do you have a specific question. this is way too vague to get any real benefit from. –  leora Apr 20 '09 at 4:46
Seriously? He states a very real concern of anyone developing software. There are consequences to updating your platform, but many things to gain also. He obviously just want to know how to balance this problem. –  Brian Gianforcaro Apr 20 '09 at 4:53

5 Answers 5

up vote 2 down vote accepted

I've found empirically that it's usually not worth the hassle to do incremental upgrades of a whole OS on personal linux boxes. After one too many times that yum or apt-get has hosed my system when doing a system wide upgrade, I generally limit myself to upgrading only those packages that I need. Especially for a non-GUi user, I can't remember the last time there was a killer feature in Ubuntu itself rather than (say) R or gcc.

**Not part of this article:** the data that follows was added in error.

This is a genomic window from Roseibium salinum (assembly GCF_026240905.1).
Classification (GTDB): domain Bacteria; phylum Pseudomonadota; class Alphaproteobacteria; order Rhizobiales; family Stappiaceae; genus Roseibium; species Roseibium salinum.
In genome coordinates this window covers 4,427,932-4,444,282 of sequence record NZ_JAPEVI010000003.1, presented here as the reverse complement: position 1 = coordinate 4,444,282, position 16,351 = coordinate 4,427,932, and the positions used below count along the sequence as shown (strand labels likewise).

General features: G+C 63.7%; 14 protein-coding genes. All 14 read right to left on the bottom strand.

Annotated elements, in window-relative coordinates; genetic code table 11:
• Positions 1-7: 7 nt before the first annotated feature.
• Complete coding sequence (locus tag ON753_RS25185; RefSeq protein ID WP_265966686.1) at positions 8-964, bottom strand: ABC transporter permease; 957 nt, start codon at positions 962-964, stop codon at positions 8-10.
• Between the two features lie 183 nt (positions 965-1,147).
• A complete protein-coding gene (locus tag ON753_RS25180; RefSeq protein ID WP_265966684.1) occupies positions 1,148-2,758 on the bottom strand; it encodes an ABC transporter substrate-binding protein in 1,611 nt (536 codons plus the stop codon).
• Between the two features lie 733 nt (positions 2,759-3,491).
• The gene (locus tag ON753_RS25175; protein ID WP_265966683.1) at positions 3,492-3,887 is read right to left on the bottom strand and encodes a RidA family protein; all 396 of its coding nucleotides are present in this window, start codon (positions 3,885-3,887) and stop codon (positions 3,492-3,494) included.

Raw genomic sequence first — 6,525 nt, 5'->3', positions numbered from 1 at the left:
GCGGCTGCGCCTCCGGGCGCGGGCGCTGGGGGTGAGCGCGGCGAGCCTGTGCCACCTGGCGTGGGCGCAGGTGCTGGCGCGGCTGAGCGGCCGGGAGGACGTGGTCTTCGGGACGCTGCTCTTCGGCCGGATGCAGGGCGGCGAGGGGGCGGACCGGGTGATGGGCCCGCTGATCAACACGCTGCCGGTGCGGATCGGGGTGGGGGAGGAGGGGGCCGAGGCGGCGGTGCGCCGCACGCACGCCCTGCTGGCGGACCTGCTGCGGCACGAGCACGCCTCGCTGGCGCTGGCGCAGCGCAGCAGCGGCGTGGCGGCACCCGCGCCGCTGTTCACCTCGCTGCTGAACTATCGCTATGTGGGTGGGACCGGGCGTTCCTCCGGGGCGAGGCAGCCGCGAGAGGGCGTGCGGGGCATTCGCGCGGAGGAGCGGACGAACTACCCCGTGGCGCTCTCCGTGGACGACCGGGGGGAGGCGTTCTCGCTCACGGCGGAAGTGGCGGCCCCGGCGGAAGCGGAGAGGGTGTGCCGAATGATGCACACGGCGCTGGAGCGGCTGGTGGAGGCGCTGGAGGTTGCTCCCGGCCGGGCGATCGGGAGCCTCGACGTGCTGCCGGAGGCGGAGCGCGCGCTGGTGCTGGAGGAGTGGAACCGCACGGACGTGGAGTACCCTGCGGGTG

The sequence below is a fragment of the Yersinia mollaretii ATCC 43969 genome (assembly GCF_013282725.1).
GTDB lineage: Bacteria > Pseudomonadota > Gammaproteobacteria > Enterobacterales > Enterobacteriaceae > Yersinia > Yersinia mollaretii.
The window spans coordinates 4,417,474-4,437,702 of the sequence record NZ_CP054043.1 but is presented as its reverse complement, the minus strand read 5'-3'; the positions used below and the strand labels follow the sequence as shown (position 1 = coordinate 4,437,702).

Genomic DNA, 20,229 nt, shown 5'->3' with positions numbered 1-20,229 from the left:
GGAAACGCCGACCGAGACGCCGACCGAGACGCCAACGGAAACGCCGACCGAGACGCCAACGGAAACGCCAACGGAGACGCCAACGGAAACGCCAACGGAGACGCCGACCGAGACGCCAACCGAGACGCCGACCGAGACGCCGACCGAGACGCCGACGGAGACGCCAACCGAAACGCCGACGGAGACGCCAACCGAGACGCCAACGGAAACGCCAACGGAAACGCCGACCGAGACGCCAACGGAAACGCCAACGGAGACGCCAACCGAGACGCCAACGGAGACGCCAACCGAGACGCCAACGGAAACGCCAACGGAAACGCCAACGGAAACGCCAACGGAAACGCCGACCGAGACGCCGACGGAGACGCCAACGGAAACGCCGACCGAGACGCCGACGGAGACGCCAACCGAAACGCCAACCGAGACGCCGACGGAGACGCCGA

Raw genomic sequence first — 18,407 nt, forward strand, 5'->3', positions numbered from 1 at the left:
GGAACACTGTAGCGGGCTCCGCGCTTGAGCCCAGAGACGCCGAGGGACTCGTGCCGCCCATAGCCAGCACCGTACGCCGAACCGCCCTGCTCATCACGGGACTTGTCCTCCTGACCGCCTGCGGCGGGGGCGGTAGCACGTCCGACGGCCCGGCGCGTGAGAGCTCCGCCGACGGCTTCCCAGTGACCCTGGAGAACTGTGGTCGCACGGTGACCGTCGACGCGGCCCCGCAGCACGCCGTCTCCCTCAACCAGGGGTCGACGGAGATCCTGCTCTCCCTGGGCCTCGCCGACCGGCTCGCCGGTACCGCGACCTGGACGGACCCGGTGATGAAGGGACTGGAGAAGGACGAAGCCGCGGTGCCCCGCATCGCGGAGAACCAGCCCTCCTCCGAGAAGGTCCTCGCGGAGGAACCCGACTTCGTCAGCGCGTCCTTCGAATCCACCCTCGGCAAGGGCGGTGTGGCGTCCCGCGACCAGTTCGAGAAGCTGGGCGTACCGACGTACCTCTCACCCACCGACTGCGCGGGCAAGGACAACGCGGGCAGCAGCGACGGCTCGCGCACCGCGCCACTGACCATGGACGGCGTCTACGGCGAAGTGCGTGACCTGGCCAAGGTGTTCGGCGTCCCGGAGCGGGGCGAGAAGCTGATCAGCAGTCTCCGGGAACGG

Servers are another matter -- on security patches at least you need to stay cutting edge.

In terms of software, upgrading to a new version immediately doesn't give you as much of a head start as one might think. As you deal with the various breakages introduced by the new version, you'll be going through and clearing the underbrush with a machete, posting answers on Stackoverflow and elsewhere.

Then someone else follows 3 months later and benefits from the path that you and others have cut, all the answers that early adopters have posted online. Your effective lead is (maybe) only 1 month.

(The exception might be for something like IPhone platform or Facebook platform, where dev time is measured in days and first mover advantage is huge.)

IMO with hardware it's probably even more important to wait a while till you get a step function jump. Wait till you get to the equivalent of a 'quarter tank of gas' before upgrading, as the longer you wait the bigger the step function jump for your applications. The very first generation of Intel Macs might have been one of the few times when an early upgrade was warranted, because the jump was so noticeable overnight.

All that said, I think being an early adopter of concepts (especially math) is critical (obviously). Software is fine to play around with on your local box, but IMO definitely wait at least 2-3 months after release before bringing it into production.

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Upgrade on a test system first. Validate. Wash rinse and repeat.